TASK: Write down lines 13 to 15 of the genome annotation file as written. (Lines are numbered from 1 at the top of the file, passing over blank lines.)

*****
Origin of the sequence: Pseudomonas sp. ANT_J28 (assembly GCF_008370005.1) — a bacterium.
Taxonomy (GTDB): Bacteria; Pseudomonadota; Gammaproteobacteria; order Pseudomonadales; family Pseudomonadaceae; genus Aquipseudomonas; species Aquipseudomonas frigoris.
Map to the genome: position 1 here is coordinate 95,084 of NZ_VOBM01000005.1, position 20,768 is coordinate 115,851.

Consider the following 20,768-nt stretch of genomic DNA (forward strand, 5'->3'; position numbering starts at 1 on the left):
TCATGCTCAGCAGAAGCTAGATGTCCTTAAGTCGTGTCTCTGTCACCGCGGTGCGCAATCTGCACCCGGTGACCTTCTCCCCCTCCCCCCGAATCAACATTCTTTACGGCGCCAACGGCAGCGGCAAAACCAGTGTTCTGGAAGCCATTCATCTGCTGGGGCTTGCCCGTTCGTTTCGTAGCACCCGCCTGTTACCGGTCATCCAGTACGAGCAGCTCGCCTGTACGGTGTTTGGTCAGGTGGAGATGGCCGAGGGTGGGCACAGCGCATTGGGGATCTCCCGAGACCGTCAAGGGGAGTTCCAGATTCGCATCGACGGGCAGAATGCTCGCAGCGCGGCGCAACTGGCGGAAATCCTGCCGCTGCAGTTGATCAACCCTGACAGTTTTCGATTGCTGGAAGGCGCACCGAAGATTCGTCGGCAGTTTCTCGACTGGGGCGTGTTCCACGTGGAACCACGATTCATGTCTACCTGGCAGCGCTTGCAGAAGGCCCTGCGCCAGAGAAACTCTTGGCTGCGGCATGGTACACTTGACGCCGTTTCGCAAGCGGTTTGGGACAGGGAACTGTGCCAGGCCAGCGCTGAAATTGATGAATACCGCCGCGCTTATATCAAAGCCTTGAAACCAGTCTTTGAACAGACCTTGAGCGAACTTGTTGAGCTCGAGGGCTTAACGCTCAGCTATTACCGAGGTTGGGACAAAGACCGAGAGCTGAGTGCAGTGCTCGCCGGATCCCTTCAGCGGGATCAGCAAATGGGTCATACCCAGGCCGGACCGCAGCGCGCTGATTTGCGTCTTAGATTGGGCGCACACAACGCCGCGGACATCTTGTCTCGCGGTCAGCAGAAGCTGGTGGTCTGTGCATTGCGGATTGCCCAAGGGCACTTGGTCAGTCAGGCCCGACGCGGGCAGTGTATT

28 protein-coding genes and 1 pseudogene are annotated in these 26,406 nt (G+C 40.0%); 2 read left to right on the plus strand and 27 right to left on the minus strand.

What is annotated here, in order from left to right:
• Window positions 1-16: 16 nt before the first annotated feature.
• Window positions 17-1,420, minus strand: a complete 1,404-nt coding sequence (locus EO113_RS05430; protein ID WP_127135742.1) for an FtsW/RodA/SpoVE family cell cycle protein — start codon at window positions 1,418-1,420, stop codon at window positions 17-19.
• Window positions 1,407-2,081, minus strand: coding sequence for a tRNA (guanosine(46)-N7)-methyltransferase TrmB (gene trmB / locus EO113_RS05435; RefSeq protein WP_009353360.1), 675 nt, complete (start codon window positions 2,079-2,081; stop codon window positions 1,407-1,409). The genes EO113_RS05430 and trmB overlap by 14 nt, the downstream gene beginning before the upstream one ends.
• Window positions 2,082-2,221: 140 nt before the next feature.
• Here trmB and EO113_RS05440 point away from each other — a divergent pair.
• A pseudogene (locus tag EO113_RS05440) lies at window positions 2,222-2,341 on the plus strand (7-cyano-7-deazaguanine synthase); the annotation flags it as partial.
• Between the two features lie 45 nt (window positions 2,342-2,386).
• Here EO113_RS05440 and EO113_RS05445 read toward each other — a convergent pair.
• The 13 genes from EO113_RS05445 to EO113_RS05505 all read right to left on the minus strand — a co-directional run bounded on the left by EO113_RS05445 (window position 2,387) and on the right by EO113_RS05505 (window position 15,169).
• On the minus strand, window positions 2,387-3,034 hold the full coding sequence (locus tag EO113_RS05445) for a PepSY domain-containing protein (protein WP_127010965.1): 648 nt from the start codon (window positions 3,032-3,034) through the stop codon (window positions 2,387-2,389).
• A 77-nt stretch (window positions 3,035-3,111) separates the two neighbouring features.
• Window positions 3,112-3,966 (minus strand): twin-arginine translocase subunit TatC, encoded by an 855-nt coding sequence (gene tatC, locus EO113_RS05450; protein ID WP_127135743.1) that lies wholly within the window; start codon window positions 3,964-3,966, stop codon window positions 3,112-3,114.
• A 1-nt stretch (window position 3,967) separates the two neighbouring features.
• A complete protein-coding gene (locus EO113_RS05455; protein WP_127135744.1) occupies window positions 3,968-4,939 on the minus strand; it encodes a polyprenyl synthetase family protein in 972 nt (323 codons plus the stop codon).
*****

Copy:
• A pseudogene (locus tag EO113_RS05440) lies at window positions 2,222-2,341 on the plus strand (7-cyano-7-deazaguanine synthase); the annotation flags it as partial.
• Between the two features lie 45 nt (window positions 2,342-2,386).
• Here EO113_RS05440 and EO113_RS05445 read toward each other — a convergent pair.